Deal or No Deal? The 100 Year Old House

Scott Costello All, Blog 14 Comments

Went to look at a house today that I got a call on from a bandit sign.   In fact the owner of the house lives in DC and got my number when a friend of her’s saw my sign and suggested she call.  I later found out that she had talked to Lance back in December first and then called back this weekend.

The house is currently listed at 329k and has been on the market for 160 days (the contract ends on March 7th).  I did my research and tried getting comps but was having trouble.  The house is on a double lot and is larger then most others in the area.  Plus 3 of the possible 6 bedrooms don’t have closest but other wise are clear bedrooms.   So I talked with Kasey and Lance about getting good comps and the ARV is probably about 370k.

After calling the seller back and asking her a few more questions It became apparent that all she wanted was someone to give her an offer.  Nobody really ever gave them a solid number.  Realtors just asked them how much they thought the house was worth, they have had very few showings and no offers so far.  Originally they put the house on the market for 500k.  The high price was a result of wrongfully thinking that the double lot was worth that much more.  They got no offers and have lowered it steadily ever since with no bites.

Lance and I went out and looked at the house Tuesday night and it is in great condition for a 100 year old house.  They maintained it well for sure.  The only things that I see need to be done is to update the kitchen and baths.  My one main concern is what is behind those old walls.  For anyone who knows, would I have to replace the wiring if it is old wiring?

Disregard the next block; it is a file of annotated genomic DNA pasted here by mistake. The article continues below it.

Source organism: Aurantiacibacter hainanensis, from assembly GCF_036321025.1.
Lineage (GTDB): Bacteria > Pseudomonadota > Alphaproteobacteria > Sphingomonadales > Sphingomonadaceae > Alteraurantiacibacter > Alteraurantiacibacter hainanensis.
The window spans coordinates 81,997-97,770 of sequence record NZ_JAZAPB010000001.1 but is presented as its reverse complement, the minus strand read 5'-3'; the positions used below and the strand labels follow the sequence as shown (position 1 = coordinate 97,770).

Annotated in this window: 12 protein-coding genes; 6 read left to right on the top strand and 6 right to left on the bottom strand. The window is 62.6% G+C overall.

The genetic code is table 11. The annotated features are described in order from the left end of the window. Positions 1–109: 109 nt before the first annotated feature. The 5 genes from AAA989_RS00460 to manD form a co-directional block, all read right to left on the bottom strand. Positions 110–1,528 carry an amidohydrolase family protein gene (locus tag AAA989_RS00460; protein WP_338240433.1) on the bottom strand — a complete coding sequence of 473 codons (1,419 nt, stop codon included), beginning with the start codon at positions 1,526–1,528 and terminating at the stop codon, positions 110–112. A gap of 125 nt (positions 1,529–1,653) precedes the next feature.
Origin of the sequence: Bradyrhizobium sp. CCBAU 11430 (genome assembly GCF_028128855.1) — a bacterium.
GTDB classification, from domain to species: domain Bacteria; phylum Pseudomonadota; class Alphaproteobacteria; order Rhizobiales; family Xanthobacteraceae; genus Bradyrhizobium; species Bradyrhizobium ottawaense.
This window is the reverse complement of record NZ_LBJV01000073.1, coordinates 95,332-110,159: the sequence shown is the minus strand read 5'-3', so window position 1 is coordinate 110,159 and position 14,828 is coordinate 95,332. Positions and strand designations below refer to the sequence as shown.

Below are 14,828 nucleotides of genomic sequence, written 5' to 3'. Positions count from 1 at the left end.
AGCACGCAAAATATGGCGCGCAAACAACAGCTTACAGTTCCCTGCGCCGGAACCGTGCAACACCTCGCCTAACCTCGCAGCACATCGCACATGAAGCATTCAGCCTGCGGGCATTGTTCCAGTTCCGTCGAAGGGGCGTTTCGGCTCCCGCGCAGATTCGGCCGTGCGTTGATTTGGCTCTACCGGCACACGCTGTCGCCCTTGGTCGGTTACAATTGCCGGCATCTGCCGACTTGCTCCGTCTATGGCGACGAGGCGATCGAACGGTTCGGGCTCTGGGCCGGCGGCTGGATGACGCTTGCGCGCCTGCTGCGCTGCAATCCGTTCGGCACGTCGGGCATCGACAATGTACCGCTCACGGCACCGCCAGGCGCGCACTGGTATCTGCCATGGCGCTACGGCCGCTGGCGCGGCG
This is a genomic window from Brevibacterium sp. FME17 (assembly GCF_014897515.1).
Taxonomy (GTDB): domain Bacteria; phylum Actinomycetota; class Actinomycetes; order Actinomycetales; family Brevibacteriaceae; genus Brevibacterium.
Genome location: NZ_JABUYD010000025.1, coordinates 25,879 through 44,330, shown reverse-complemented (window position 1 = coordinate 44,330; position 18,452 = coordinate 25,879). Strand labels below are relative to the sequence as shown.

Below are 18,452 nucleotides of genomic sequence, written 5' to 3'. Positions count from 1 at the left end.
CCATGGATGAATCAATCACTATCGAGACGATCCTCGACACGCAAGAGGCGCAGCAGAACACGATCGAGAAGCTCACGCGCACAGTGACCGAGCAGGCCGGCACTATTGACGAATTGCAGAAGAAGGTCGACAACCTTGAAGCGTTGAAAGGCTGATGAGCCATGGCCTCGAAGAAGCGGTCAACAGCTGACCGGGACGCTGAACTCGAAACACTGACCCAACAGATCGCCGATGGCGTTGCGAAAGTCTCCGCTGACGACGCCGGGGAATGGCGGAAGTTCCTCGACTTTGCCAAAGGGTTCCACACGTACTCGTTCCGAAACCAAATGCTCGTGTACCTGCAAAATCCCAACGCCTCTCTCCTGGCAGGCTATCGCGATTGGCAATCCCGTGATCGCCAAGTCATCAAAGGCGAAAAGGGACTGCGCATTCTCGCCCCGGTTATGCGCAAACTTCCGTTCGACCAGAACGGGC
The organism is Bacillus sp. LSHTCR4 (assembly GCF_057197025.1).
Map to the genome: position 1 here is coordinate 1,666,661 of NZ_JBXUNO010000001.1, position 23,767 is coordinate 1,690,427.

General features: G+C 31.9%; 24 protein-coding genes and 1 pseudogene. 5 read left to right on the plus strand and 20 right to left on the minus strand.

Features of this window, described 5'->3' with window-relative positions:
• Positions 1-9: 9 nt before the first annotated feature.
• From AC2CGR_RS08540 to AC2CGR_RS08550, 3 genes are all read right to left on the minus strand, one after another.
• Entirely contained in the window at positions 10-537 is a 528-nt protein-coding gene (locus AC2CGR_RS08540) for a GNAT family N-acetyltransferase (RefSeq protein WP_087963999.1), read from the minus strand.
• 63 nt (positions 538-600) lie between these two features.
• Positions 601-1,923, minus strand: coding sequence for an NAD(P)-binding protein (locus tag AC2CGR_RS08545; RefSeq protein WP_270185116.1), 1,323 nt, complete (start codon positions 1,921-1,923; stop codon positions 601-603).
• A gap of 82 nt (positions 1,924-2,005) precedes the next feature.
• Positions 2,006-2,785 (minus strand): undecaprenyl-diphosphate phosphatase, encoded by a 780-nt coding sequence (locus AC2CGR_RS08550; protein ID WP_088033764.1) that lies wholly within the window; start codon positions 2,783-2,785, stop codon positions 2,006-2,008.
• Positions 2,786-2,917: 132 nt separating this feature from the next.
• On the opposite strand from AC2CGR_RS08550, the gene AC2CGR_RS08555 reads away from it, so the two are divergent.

Lets play Deal or No Deal….

House Details

  • ARV is 370k
  • Repairs 15k (paint, refinish hardwood floors,patching, kitchen update and bathrooms update)
  • 5 Bedrooms, 1 Full Bath and 2 Half Baths
  • Taxes are 10k
  • No Mortgage
  • Small lien on the house used to pay for assisted living for aunt (seller says it’s small and will be paid off with proceeds)
  • Seller needs money to pay for future care for Aunt
  • Double lot that can be divided and built on both (total lot size is 85×100)
  • 100 year old house with plaster walls (some are cracking, what should I look for there?)
  • Contract with Realtor will run out on March 7th (they want to wait till then to do something)

I plan to wholesale the house or maybe even wholetale (sell to retail buyer) it.  After looking at it and talking with Lance I’m looking at about an offer of $240k.   I know they would be willing to do 250k as they said it was within their range right now.

So DEAL or NO DEAL?

Follow me

Comments 14

  1. There are a few wildcard scenarios in this deal. One is the ARV. Comps would indicate that it should sell for 370k. However they’ve had it listed for 330k for 4 months, and haven’t had much action on it. Since the house is in good condition, I see two reasons for that. 1) It isn’t updated — or — 2) the prices have come down since the last houses that were comped. I’m figuring that a ‘quick sale’ price would be around 310k.

    The other wildcard is the electric. A lot of the rooms don’t have adequate outlets, or even any grounded outlets (can’t even plug in a laptop computer to charge it if you were in those rooms).
    Also, the electric panel is 100 amps. Probably needs to be upgraded for a house of that size. Especially when you add in the updates to the kitchen and extra outlets that will no doubt have to be added.

    On the whole, the house is in really good condition. Aside from the electric, and updates to kitchen, everything else is just cosmetic.

  2. Pingback: Real Estate Investing: Should You Invest In A 100-Year-Old House? | Real Estate Investing News Watch Blog Aggregator

  3. $240k seems tight if you are going to wholesale. I’m guessing you’d want to make around $10k. So that puts the rehabber’s price at $250k. Repairs may end up being $20k – you’re going to have to update the electrical, which may necessitate rewiring. And are there any plumbing/sewage issues? No landscaping has to be done? Anyway, with an ARV of $310k and repairs at $20k, that doesn’t leave a lot of room to spare.